STOP THE DESECRATION
OF TENS OF THOUSANDS
OF JEWISH GRAVES
Tens of thousands of Jews are buried in Vilna, including the holy graves of great Torah and Talmudic giants such as the family of the Gaon of Vilna, the "Chayei Adam, the "Beer Hagolah", and many more. A project to develop a concert and convention centre with entertainment facilities (know as the Vilnius Congress Centre project) in the old Jewish cemetery at Piramónt (in the Shnípishok district of Vilna) has been approved by the Lithuanian Government. The plan is a flagrant violation of Jewish custom and halacha (law). It has drawn the attention of leading Rabbis and international leaders, including the U.S. Government. There can be no construction of a convention centre on the illegally constructed Vilnius Concert and Sports Hall and ZERO USAGE of the grounds, for any purpose other than the cemetery.
Over the centuries, thousands of Jewish families honestly procured a perpetual resting place for their loved ones in this cemetery. The tragedy is that as a consequence of the Holocaust and the decimation of around 97% of Lithuania’s Jewry, those Jewish souls have no local descendants to take up their cause. Accordingly, a task force has been established to use all possible means to stop the desecration.
It was stolen from the Jewish community by the Nazis and then the Russians. In accordance with the legal right of ownership, the cemetery should be returned to the legitimate guardians of the deceased and their rightful heirs. To destroy this last remnant of Vilna’s Jewish history and culture will be an atrocity and human right violation of the highest order. Although the value of property and human rights were meaningless for the likes of Stalin and Hitler, it would be unbecoming for the Lithuanian government to act in a similar fashion. The Jewish community, rightful heirs and proponents of the Save Vilna initiative are fighting to protect the interests of the departed. They do not want the Vilnius Concert and Sports Hall (also known as the Sports Palace). They want that the property be returned to the legitimate guardians and heirs of the deceased. The cemetery is their heritage. It should be restored and allowed to be used for the purpose for which it was initially designated.
RESTING PLACE TO
The plans of the Lithuanian government to renovate the vacant Sport Palace on the cemetery grounds and turn it into a Convention Centre, undermines the memory of this Holy Place. Accordingly, leading professionals were commissioned to consider alternative options to restore the cemetery to a state which would befit the resting place of the departed.
OPTION 1: Restore the cemetery to its former glory.
OPTION 2: If Lithuanian Landmark law cannot be changed (precluding Option 1.)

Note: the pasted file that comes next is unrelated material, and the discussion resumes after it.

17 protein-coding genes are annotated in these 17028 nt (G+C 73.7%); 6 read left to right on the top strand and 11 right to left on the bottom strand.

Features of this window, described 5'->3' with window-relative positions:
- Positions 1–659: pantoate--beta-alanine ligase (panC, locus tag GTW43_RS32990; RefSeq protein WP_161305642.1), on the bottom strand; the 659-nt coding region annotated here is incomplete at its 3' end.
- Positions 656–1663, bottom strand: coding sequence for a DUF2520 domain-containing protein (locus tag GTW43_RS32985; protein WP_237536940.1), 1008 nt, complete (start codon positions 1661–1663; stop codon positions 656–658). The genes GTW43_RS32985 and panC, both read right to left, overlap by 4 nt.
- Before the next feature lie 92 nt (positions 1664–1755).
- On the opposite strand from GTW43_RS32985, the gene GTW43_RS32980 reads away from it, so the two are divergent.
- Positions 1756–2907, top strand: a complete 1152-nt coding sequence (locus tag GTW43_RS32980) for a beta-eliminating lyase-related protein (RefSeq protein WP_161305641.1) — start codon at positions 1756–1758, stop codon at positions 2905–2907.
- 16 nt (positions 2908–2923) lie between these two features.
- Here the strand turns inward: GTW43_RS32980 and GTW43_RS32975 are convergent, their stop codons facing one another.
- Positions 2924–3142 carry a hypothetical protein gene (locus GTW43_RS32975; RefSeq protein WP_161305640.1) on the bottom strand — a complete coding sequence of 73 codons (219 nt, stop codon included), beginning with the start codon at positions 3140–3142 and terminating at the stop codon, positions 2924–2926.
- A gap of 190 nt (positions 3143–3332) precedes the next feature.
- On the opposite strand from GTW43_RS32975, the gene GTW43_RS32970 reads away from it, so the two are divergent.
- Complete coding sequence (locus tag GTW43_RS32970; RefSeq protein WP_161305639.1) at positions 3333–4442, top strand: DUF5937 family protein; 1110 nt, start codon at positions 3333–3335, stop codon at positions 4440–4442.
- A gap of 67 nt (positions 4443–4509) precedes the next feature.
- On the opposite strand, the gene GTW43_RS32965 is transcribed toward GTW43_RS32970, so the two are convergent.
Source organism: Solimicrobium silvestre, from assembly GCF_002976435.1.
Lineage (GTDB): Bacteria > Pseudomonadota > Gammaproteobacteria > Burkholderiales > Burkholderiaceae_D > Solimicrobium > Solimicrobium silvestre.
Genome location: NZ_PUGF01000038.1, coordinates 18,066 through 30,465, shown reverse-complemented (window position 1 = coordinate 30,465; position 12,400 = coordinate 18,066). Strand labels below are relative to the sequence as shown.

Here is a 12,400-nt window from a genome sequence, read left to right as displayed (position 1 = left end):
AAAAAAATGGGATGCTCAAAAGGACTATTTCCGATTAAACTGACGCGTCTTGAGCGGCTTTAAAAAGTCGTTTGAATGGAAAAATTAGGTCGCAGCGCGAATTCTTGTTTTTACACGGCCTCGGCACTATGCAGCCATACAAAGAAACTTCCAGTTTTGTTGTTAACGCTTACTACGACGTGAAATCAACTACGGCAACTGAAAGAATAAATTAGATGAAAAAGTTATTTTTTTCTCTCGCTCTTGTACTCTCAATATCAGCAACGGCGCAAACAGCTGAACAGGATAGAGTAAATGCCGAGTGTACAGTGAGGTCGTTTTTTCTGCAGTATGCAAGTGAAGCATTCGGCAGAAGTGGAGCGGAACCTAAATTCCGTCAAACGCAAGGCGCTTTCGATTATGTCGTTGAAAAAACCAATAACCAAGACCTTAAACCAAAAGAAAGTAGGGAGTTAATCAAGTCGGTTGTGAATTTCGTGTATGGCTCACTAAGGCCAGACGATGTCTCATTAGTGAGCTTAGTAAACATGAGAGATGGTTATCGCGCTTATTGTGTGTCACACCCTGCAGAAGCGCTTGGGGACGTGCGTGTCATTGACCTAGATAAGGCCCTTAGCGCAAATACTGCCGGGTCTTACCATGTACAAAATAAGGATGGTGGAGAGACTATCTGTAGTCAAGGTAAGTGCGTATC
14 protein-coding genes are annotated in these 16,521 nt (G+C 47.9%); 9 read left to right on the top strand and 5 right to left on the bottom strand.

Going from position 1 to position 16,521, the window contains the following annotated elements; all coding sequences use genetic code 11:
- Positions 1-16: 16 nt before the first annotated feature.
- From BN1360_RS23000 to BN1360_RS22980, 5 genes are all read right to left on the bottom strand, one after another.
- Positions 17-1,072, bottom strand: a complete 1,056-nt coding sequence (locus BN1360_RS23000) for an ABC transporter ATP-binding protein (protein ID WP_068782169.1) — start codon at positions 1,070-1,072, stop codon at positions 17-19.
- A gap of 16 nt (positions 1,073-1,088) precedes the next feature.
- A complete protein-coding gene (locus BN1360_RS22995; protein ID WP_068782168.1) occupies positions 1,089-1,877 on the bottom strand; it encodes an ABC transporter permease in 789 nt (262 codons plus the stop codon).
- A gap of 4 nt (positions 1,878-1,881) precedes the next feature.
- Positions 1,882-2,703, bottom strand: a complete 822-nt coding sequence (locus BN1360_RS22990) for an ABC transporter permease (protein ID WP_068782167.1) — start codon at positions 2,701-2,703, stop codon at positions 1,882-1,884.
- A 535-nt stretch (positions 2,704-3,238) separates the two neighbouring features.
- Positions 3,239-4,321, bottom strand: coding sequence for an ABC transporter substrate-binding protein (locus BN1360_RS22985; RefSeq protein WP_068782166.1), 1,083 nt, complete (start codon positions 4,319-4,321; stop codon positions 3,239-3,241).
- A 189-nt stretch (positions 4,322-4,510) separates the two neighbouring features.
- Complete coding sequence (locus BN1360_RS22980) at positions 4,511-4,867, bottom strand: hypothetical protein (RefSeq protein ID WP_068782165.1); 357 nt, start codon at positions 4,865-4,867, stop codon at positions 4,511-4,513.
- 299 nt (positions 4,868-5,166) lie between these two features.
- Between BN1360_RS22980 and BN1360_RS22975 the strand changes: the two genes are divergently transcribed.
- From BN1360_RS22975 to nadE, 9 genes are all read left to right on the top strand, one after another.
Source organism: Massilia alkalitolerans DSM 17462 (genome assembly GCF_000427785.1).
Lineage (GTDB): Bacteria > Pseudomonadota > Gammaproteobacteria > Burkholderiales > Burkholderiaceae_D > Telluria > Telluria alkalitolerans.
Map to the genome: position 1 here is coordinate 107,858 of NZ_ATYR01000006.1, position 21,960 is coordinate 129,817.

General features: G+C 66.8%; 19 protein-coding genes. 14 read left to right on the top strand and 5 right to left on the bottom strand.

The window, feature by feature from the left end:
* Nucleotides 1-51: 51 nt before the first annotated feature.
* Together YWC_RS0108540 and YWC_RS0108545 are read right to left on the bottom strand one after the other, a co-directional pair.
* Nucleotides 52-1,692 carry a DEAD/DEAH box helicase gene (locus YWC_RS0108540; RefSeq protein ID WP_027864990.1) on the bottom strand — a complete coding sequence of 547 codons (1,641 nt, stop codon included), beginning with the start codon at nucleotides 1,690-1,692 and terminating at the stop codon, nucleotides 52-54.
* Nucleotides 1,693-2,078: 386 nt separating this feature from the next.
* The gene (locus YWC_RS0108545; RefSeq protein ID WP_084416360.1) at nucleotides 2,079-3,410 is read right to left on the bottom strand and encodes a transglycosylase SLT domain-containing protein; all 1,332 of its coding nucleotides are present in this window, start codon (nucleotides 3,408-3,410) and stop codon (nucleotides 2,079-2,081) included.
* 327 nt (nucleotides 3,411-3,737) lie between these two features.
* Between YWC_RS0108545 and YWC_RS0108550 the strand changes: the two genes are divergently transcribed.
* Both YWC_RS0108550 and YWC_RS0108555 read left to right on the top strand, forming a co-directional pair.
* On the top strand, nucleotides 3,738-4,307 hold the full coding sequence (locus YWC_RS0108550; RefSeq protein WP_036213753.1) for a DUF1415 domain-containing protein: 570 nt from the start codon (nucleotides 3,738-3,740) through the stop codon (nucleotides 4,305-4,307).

NO CONSTRUCTION of a convention centre, on the illegally built palace Sports Palace
ZERO USAGE of the cemetery grounds
METZAIVOS (memorial stone markings) and DEDICATED PRAYER AREAS.
An architect's impression of the structure, (day/night versions) dedicated to the memory of the departed.
A leading New York architectural firm was commissioned to graphically render and depict an aesthetic conversion of the Sports Palace Building and surrounding area. Here we offer you their concept - a beautiful memorial, exclusively dedicated to the memory of the departed.
The envisaged stand-alone closed memorial structure and the entire cemetery area, will be set aside exclusively for prayer and to eulogize the souls of the holy people and their families buried there.
"The development of a conference and entertainment centre or any resemblance thereof, is not permitted according to Jewish law and is therefore unacceptable."
Additionally, a building which serves any secondary purpose outside the framework of a memorial, is contrary to the halacha (Jewish law). It negates the stance of leading Rabbis. It undermines the sentiments expressed by international leaders and it would be a flagrant desecration of tens of thousands of Jewish graves on this holy site.
"The forlorn, abandoned cemetery will finally be restored to the prestige it deserves."
We were commissioned to redesign an old Jewish cemetery in Vilnius, Lithuania and turn it into a monument. A large building had been built over it by the Soviet Union after World War II, and in the process of its construction, thousands of graves were desecrated, many of those graves belonging to prominent rabbis and leaders. This was an especially challenging project given the many restrictions on the site. We could not move any dirt as that would disrupt the graves, so site work was super limited. We could not dig any footings or install any wiring in the ground. Somehow we had to turn an eyesore and a desecration into a powerful monument by doing almost nothing.
We arranged the ground in a metaphorical gridded cemetery of two shades of gravel. We used soft white and grey tones, evocative of the tombstones that once inhabited the site. The gravel also allowed for low maintenance, year round groundcover for the expansive site. We then frosted the existing glass windows and added mirrored panels to the massive roof, reducing its appearance. During the day the roof reflects the sky and gridded ground. At night, the roof twinkles with the thousands of mini solar-powered lights planted at each corner of the ground grid.
The forlorn, abandoned cemetery will finally be restored to the prestige it deserves.